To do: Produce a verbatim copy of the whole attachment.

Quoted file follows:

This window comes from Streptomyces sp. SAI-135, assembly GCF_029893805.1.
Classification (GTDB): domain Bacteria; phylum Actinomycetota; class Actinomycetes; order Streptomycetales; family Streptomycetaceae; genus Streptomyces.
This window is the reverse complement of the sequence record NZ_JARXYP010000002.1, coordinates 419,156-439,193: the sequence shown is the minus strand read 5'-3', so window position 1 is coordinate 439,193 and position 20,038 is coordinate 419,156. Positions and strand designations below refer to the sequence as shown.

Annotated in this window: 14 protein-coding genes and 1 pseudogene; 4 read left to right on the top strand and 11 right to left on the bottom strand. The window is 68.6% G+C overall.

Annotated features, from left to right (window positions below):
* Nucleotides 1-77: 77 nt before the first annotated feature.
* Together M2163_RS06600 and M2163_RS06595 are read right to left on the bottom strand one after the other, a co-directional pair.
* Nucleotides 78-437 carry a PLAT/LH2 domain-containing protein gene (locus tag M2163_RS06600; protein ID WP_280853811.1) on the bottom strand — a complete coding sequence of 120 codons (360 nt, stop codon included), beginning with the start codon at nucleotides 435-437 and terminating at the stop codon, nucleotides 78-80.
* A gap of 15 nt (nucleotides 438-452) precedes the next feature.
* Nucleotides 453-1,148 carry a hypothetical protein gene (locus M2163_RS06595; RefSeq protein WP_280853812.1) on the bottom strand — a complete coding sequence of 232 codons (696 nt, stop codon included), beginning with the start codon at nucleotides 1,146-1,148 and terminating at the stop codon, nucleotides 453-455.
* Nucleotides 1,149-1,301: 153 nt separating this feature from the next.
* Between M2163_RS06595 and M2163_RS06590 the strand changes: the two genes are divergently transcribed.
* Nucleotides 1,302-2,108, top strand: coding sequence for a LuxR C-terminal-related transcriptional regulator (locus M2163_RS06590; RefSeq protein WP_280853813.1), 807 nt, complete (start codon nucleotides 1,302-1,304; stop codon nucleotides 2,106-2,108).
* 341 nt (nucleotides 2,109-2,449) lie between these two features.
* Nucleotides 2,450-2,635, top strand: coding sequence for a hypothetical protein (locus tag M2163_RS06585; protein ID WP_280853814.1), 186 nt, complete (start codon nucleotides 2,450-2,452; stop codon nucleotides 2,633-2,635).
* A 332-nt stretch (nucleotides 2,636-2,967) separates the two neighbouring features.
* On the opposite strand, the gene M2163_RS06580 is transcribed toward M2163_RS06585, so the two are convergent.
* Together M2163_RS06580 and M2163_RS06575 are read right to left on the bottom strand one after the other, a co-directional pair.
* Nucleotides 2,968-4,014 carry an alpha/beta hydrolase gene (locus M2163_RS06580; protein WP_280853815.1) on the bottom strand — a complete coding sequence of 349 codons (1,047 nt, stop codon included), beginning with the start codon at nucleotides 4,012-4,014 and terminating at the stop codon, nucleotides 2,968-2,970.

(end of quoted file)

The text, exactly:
This window comes from Streptomyces sp. SAI-135, assembly GCF_029893805.1.
Classification (GTDB): domain Bacteria; phylum Actinomycetota; class Actinomycetes; order Streptomycetales; family Streptomycetaceae; genus Streptomyces.
This window is the reverse complement of the sequence record NZ_JARXYP010000002.1, coordinates 419,156-439,193: the sequence shown is the minus strand read 5'-3', so window position 1 is coordinate 439,193 and position 20,038 is coordinate 419,156. Positions and strand designations below refer to the sequence as shown.

Annotated in this window: 14 protein-coding genes and 1 pseudogene; 4 read left to right on the top strand and 11 right to left on the bottom strand. The window is 68.6% G+C overall.

Annotated features, from left to right (window positions below):
* Nucleotides 1-77: 77 nt before the first annotated feature.
* Together M2163_RS06600 and M2163_RS06595 are read right to left on the bottom strand one after the other, a co-directional pair.
* Nucleotides 78-437 carry a PLAT/LH2 domain-containing protein gene (locus tag M2163_RS06600; protein ID WP_280853811.1) on the bottom strand — a complete coding sequence of 120 codons (360 nt, stop codon included), beginning with the start codon at nucleotides 435-437 and terminating at the stop codon, nucleotides 78-80.
* A gap of 15 nt (nucleotides 438-452) precedes the next feature.
* Nucleotides 453-1,148 carry a hypothetical protein gene (locus M2163_RS06595; RefSeq protein WP_280853812.1) on the bottom strand — a complete coding sequence of 232 codons (696 nt, stop codon included), beginning with the start codon at nucleotides 1,146-1,148 and terminating at the stop codon, nucleotides 453-455.
* Nucleotides 1,149-1,301: 153 nt separating this feature from the next.
* Between M2163_RS06595 and M2163_RS06590 the strand changes: the two genes are divergently transcribed.
* Nucleotides 1,302-2,108, top strand: coding sequence for a LuxR C-terminal-related transcriptional regulator (locus M2163_RS06590; RefSeq protein WP_280853813.1), 807 nt, complete (start codon nucleotides 1,302-1,304; stop codon nucleotides 2,106-2,108).
* 341 nt (nucleotides 2,109-2,449) lie between these two features.
* Nucleotides 2,450-2,635, top strand: coding sequence for a hypothetical protein (locus tag M2163_RS06585; protein ID WP_280853814.1), 186 nt, complete (start codon nucleotides 2,450-2,452; stop codon nucleotides 2,633-2,635).
* A 332-nt stretch (nucleotides 2,636-2,967) separates the two neighbouring features.
* On the opposite strand, the gene M2163_RS06580 is transcribed toward M2163_RS06585, so the two are convergent.
* Together M2163_RS06580 and M2163_RS06575 are read right to left on the bottom strand one after the other, a co-directional pair.
* Nucleotides 2,968-4,014 carry an alpha/beta hydrolase gene (locus M2163_RS06580; protein WP_280853815.1) on the bottom strand — a complete coding sequence of 349 codons (1,047 nt, stop codon included), beginning with the start codon at nucleotides 4,012-4,014 and terminating at the stop codon, nucleotides 2,968-2,970.